NHL vice president of hockey and business development Brendan Shanahan speaks to reporters during the NHL General Managers' annual fall meeting in Toronto, Ont. Tuesday, November 9, 2010. The NHL's new sheriff knows all about the ins and outs of league justice. Shanahan is assuming the role of disciplinarian after a 21-year playing career that saw him receive suspensions from all four of his predecessors â Colin Campbell, Brian Burke, Gil Stein and Brian O'Neill. THE CANADIAN PRESS/Darren Calabrese
TORONTO - Brendan Shanahan knows exactly what he's getting in to.
Without ever overseeing a discipline hearing or handing out a suspension, the NHL's new sheriff is already familiar with the ins and outs of hockey justice.
"I played this sport, I understand the passion that's involved," Shanahan said during the NHL's recent research and development camp. "I broke a lot of rules when I played and wasn't always happy when I got punished—even when I deserved it. I totally understand the passion that's involved in hockey and it's one of the reasons why hockey's a great sport."
Shanahan assumed the sport's most thankless position when he inherited the disciplinary duties from Colin Campbell on the eve of the Stanley Cup final. They'll take full effect in the next few weeks with the start of the 2011-12 season.
Amazingly, he's just the sixth man to be put in charge of punishment since 1946, when Clarence Campbell started a 31-year reign as NHL president.
The last four men to hold office all suspended Shanahan at one point during their tenure: Brian O'Neill (five games in 1990), Gil Stein (six days in 1993), Brian Burke (one game in 1996) and Campbell (two games in 1999).
"This is the third time Brendan has been disciplined," Stein said after suspending Shanahan for high-sticking Minnesota's Mike Craig. "I hope he gets the message."
It eventually got through as Shanahan played the final decade of his career without receiving a suspension before moving almost directly into a position with the league office when he retired in 2009.
The new job is as demanding as they come. Campbell was worn out after serving 13 years in the highly scrutinized position, eventually suggesting to commissioner Gary Bettman in March that it might be time for a change.
Shanahan was a natural fit to replace him.
"He's smart, he's thoughtful, he's passionate about the game, he was a great player and he gives us a (new) dimension," said Bettman. "He's played the modern game."
Added Lightning GM Steve Yzerman, a former teammate of Shanahan's in Detroit: "He's got a real passion for the game and he has a lot of ideas and he played the game for a long time, so yeah, I think he's well-suited for it."
Not only does Shanahan plan to introduce some new elements to the job—he told Yahoo Sports recently that a video will be released following each discipline hearing to explain the decision—it will be done in a different way than his predecessor.
Shanahan will continue to be based out of New York, rather than Toronto, and is expected to dole out harsher penalties. Bettman made it clear that was one of the primary motivations for the change when it was announced in June.
The task of preparing for the job has pretty much been underway ever since.
"We've had a lot of communication with people within our own organization," said Shanahan. "(I've also) been communicating with the players' association and players and general managers—reaching out to people in hockey.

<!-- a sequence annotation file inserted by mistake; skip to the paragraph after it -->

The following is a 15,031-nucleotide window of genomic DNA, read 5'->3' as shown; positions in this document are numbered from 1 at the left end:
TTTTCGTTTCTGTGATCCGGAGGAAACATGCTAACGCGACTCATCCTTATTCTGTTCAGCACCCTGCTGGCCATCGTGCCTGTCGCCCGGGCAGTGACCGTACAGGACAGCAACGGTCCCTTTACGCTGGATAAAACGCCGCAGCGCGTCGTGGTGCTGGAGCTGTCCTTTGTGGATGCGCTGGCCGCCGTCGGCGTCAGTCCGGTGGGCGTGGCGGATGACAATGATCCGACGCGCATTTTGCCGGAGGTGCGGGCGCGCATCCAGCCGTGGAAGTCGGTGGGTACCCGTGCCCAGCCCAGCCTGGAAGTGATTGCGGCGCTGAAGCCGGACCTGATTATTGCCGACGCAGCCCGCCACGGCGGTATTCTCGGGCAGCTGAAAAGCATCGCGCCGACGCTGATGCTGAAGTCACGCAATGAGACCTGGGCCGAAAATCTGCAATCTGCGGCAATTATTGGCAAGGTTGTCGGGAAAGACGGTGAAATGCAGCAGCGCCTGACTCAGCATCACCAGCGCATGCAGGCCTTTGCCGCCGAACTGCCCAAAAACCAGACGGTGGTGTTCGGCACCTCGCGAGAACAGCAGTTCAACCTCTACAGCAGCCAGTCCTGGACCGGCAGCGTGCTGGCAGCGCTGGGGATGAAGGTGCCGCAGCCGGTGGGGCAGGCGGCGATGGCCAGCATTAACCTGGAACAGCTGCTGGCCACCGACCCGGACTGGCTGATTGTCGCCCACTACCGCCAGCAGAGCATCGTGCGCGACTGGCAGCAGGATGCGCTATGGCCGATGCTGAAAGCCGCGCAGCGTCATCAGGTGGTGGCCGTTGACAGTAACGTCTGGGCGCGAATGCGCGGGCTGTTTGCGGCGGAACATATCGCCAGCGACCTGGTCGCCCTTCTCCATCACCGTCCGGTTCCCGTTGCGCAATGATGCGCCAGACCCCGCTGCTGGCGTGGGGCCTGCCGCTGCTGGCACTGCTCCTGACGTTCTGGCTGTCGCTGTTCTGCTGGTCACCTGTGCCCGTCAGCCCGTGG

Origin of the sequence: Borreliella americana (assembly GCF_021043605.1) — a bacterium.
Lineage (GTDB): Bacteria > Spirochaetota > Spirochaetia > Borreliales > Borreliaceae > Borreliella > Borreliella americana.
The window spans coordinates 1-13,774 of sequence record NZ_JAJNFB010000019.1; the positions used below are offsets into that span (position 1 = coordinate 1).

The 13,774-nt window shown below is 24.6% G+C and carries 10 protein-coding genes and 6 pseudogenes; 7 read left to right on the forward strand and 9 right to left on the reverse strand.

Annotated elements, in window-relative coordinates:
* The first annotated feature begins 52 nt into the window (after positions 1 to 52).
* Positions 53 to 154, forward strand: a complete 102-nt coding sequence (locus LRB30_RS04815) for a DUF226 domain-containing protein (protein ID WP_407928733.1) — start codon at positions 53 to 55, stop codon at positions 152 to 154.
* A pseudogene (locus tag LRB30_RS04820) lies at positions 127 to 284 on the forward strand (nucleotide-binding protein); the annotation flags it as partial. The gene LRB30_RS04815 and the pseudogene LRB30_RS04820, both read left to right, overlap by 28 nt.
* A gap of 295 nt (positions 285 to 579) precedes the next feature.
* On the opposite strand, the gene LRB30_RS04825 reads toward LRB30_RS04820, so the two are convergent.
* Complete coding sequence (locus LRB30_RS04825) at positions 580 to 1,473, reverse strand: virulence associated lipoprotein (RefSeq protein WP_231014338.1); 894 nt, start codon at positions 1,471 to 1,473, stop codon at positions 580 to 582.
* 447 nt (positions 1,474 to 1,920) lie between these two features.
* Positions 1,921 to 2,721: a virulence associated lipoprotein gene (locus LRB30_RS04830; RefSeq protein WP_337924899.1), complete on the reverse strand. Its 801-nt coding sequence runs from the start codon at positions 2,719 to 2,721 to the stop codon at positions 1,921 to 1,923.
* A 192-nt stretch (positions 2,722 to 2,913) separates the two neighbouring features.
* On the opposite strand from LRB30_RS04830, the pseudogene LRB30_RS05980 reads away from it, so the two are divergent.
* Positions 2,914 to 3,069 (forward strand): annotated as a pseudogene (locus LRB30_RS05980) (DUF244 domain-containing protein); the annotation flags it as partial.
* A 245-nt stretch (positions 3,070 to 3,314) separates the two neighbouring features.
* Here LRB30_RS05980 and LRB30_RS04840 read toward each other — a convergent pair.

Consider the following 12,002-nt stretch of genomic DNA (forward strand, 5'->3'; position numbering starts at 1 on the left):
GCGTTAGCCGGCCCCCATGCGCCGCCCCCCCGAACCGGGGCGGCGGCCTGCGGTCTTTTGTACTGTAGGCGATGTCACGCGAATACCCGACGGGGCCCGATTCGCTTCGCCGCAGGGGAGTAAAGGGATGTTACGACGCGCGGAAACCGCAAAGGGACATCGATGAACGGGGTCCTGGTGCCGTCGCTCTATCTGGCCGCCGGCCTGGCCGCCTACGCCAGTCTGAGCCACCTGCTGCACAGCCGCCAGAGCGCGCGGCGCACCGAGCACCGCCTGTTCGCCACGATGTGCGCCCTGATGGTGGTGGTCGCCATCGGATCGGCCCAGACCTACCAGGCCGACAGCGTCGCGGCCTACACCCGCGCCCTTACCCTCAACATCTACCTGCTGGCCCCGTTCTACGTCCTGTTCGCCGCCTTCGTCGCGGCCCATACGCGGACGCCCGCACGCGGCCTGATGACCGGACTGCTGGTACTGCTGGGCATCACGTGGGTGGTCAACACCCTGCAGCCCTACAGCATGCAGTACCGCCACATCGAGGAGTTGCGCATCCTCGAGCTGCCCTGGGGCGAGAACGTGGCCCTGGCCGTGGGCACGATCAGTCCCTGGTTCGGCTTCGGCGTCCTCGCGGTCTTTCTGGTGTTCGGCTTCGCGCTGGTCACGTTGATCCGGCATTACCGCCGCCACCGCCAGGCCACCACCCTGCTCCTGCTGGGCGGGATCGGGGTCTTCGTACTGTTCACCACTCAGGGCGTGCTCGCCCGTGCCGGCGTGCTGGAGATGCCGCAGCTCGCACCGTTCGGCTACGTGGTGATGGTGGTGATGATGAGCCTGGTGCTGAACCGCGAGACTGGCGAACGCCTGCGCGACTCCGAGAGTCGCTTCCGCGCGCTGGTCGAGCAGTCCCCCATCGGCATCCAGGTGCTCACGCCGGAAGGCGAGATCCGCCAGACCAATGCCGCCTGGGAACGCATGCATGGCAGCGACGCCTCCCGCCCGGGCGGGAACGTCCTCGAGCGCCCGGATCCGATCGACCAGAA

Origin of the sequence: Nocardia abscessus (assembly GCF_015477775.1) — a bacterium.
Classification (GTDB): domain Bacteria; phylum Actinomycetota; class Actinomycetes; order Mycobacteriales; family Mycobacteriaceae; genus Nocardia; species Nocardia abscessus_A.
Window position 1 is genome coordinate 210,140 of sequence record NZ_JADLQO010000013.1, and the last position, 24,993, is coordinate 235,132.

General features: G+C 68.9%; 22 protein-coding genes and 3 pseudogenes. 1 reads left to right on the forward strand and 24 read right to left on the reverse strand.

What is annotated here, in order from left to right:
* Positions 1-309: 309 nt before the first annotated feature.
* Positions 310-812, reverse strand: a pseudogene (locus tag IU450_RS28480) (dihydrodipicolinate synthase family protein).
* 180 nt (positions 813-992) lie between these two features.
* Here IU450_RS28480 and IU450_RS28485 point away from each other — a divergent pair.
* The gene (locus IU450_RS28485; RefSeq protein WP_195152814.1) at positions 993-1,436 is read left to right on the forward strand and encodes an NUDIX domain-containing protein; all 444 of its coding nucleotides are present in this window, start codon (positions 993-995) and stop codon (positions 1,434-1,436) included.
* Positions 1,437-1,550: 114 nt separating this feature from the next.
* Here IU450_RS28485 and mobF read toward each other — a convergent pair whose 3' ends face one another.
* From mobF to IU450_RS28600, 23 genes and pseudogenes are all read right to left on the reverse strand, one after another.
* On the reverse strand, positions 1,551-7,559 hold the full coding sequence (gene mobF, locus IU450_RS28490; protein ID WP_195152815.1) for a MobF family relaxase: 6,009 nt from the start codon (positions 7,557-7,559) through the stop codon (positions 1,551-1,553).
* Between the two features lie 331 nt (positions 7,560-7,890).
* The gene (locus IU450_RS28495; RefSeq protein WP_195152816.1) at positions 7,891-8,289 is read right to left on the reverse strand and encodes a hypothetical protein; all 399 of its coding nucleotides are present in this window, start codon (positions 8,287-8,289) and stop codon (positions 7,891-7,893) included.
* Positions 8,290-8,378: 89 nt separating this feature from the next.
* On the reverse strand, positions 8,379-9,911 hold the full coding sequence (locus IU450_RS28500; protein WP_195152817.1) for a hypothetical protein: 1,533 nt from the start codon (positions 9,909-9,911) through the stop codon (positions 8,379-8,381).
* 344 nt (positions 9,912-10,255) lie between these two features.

"A lot of it is listening and communicating and learning and getting ready to do a challenging job."
The demands will likely surface immediately. Campbell was forced to review questionable incidents during the pre-season each of the last two years, including giving former New York Islanders minor-leaguer Pascal Morency an eight-game ban in 2010 for leaving the bench to start a fight.
In recent years, almost every instance of a player crossing the line has been accompanied by fan debates on Twitter and talk radio about what the severity of the sentence should be.
While GMs and players rarely complained publicly about decisions made by Campbell, they were more than willing to share their feelings with him behind closed doors.
"It's a tough job," said Yzerman. "Colin just went through it, Brian Burke went through it. He's in that position of every decision you make, nobody's happy with it—(the suspension's) not long enough or it's too long.
"I think you tune it out and make the right decision."
Bettman believes Shanahan has the right mix of confidence and experience to do just that.
The commissioner points out that every position in professional sports comes with scrutiny and doesn't believe Shanahan will constantly be cast in a negative light while handling controversial incidents.
"I'm not sure making difficult decisions makes you the bad cop," said Bettman. "I have every confidence that based on his vast knowledge of this game he's going to do what he thinks is right. People may agree with him, people may disagree with him.
"But he's going to do what he thinks is right and I have complete confidence in his judgment."
A closer look at some of the incidents Brendan Shanahan was punished for during his NHL career:
Oct. 21, 1987—Suspended one game for getting involved with a fan in Pittsburgh who poured beer into the penalty box.
Jan. 13, 1990—Suspended five games for high-sticking Quebec's Michel Petit in the face.
Dec. 22, 1992—Suspended six days for hitting Minnesota's Mike Craig in the face with his stick.
Oct. 11, 1996—Suspended one game and fined US$1,000 for cross-checking Edmonton's Greg de Vries.
Nov. 7, 1999—Suspended two games after getting into a stick-swinging incident with Tampa's Darcy Tucker.
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